I've struggled with this same problem myself, and I offer the solution that I've come up with. It may not be a very popular one, but it suits my needs, and I've come to like it.

    If you're familiar with Object-Oriented Patterns, you may recognize this as the Publisher-Subscriber pattern. In the olden days, we referred to this as a vector-table in writing C code.

    The basic problem occurs when you want this bit of code way over here, to know about something from that bit of code way over there, and the logistics of setting up subroutine calls is too messy. Simply put, a publisher-subscriber (PS) setup allows a piece of code to say Anytime someone announces that THIS happens (the publisher), please run THAT bit of code for me (the subscriber). I use this in my big PerlTK GUIs when I have a number of windows that all need to highlight something upon a mouseclick in a single window.

    The implementation of this is very simple, but it does make following the code a bit more difficult for new folks (or for yourself if your memory is as bad as mine). Here was my first implementation of PS as a module:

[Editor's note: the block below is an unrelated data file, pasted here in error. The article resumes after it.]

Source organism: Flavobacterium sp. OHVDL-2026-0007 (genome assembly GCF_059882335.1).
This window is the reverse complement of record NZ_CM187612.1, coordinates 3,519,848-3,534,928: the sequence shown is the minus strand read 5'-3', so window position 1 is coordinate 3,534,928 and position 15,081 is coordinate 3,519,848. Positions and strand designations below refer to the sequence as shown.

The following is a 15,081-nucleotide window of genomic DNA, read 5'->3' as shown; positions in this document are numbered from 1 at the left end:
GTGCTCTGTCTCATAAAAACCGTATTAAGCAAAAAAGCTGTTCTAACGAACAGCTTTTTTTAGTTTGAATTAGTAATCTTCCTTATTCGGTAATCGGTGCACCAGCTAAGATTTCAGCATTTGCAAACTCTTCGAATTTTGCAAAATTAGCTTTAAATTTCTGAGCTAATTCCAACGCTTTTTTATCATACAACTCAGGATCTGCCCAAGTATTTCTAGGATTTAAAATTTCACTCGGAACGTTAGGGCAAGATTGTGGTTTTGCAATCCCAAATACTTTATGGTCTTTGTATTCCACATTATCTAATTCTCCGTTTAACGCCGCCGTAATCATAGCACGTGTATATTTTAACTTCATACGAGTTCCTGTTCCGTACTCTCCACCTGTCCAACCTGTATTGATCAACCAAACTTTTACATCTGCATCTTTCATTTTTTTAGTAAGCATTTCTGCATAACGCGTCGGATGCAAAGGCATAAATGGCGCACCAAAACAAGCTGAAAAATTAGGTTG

package itemDispatch; use strict; use warnings; # The index to the dispatch hash is an item name, the contents is # a list of the callbacks that have been subscribed... my %DISPATCH; # Dispatch hash #################################################################### # Subroutine: Subscribe (external) # This routine subscribes a callback function to a dispatch item # Arguments: # $_[0] - Item Name # $_[1] - Callback function #################################################################### sub Subscribe { my $item = shift || die "missing dispatch item"; my $callback = shift || die "Missing callback function"; push(@{$DISPATCH{$item}}, $callback); } #################################################################### # Subroutine: Activate (external) # This routine activates a dispatch item # Arguments: # $_[0] - Item Name # $_[1]..$[-1] - Callback args #################################################################### sub Activate { # Get arguments... my $item = shift || die "Missing dispatch item"; my @args = @_; # Callback arguments my $coderef; foreach $coderef (@{$DISPATCH{$item}}) { &$coderef(@args); } } 1;